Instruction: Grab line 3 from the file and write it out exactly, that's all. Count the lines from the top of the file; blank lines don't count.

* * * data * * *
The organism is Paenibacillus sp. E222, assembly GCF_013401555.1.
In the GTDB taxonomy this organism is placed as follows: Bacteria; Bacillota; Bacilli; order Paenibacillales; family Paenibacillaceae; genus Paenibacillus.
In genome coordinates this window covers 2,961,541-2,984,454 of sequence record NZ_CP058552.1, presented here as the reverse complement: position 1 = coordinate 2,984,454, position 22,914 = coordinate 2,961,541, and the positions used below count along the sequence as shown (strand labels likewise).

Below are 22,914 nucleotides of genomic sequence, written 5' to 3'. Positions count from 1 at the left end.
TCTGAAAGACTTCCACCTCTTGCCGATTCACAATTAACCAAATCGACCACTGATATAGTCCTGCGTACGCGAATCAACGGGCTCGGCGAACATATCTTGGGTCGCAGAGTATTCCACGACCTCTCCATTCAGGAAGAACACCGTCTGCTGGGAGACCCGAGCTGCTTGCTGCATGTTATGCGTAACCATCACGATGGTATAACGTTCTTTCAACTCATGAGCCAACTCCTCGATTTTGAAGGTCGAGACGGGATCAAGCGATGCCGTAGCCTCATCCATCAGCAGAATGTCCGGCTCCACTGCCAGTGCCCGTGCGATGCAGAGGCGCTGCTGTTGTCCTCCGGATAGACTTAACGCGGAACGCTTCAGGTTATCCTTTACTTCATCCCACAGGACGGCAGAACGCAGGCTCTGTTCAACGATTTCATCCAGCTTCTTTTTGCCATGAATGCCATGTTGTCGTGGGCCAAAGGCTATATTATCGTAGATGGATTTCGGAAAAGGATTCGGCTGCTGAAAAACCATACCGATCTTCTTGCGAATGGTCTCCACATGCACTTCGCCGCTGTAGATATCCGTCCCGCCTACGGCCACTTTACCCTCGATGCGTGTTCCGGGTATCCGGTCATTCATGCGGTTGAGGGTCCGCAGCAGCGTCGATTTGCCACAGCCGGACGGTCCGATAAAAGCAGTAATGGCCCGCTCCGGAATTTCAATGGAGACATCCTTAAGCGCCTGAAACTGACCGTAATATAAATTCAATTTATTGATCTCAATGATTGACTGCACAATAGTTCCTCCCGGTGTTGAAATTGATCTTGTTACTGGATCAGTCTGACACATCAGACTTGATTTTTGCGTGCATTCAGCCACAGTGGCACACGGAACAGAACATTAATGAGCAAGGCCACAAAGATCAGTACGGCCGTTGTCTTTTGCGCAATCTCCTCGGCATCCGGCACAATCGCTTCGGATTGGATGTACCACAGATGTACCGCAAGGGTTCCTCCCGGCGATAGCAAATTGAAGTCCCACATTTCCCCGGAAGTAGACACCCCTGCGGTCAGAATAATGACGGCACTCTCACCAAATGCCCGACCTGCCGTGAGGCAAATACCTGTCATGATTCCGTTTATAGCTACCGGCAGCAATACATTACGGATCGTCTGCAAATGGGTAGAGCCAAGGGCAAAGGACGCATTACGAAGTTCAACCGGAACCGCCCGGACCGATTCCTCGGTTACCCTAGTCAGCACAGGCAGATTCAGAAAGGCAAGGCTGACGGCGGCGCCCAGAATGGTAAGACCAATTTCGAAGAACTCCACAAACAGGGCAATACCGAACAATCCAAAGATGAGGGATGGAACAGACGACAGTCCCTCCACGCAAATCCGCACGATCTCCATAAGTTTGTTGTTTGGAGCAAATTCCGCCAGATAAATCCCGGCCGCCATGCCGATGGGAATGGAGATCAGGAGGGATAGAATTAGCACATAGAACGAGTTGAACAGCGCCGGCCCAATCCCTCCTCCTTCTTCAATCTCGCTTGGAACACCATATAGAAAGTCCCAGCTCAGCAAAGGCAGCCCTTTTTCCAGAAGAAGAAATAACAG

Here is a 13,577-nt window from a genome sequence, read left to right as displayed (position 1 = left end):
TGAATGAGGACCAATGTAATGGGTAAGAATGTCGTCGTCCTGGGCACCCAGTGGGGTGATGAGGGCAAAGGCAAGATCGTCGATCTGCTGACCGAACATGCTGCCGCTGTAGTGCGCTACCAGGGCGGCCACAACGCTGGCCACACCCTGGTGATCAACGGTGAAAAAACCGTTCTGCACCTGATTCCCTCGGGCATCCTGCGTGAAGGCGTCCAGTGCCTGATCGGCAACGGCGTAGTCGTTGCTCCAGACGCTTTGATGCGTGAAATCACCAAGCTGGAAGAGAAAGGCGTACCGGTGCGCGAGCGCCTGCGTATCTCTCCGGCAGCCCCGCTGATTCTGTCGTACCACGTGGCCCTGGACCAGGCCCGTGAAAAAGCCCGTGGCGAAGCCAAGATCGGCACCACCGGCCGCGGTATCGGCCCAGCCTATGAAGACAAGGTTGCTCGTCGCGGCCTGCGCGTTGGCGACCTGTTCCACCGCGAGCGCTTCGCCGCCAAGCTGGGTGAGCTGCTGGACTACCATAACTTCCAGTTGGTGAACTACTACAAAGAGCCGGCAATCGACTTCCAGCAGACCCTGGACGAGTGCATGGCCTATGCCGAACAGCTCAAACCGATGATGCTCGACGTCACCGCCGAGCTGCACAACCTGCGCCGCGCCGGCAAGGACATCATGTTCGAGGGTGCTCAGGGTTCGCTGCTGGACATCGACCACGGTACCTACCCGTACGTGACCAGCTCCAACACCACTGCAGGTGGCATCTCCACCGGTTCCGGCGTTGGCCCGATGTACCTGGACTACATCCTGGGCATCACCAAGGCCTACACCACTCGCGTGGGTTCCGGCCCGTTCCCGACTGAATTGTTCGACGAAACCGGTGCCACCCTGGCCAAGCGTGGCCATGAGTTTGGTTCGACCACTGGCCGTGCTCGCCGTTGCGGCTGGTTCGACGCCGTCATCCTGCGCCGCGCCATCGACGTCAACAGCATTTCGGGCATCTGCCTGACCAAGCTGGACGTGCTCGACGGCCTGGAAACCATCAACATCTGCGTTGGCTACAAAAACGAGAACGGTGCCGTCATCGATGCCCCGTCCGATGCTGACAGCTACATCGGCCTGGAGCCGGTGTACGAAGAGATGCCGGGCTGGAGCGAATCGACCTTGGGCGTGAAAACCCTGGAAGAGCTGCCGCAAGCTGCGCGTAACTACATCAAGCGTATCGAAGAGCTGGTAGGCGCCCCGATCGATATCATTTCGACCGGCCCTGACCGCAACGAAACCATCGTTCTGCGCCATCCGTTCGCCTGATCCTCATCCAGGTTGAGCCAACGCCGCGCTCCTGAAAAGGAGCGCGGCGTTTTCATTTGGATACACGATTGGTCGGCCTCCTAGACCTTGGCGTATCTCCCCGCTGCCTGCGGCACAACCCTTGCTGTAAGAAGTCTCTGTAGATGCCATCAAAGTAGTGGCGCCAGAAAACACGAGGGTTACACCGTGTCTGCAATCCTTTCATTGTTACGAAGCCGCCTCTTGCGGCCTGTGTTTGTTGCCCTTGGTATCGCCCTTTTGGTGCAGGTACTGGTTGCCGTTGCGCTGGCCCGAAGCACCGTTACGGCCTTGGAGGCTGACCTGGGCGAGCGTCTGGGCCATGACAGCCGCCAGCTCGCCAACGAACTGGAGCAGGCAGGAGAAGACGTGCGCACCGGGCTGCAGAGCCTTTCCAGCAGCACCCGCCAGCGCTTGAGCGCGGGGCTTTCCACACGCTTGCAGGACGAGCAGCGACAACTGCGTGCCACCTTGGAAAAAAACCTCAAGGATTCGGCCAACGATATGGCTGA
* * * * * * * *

In genome coordinates this window covers 2,961,541-2,984,454 of sequence record NZ_CP058552.1, presented here as the reverse complement: position 1 = coordinate 2,984,454, position 22,914 = coordinate 2,961,541, and the positions used below count along the sequence as shown (strand labels likewise).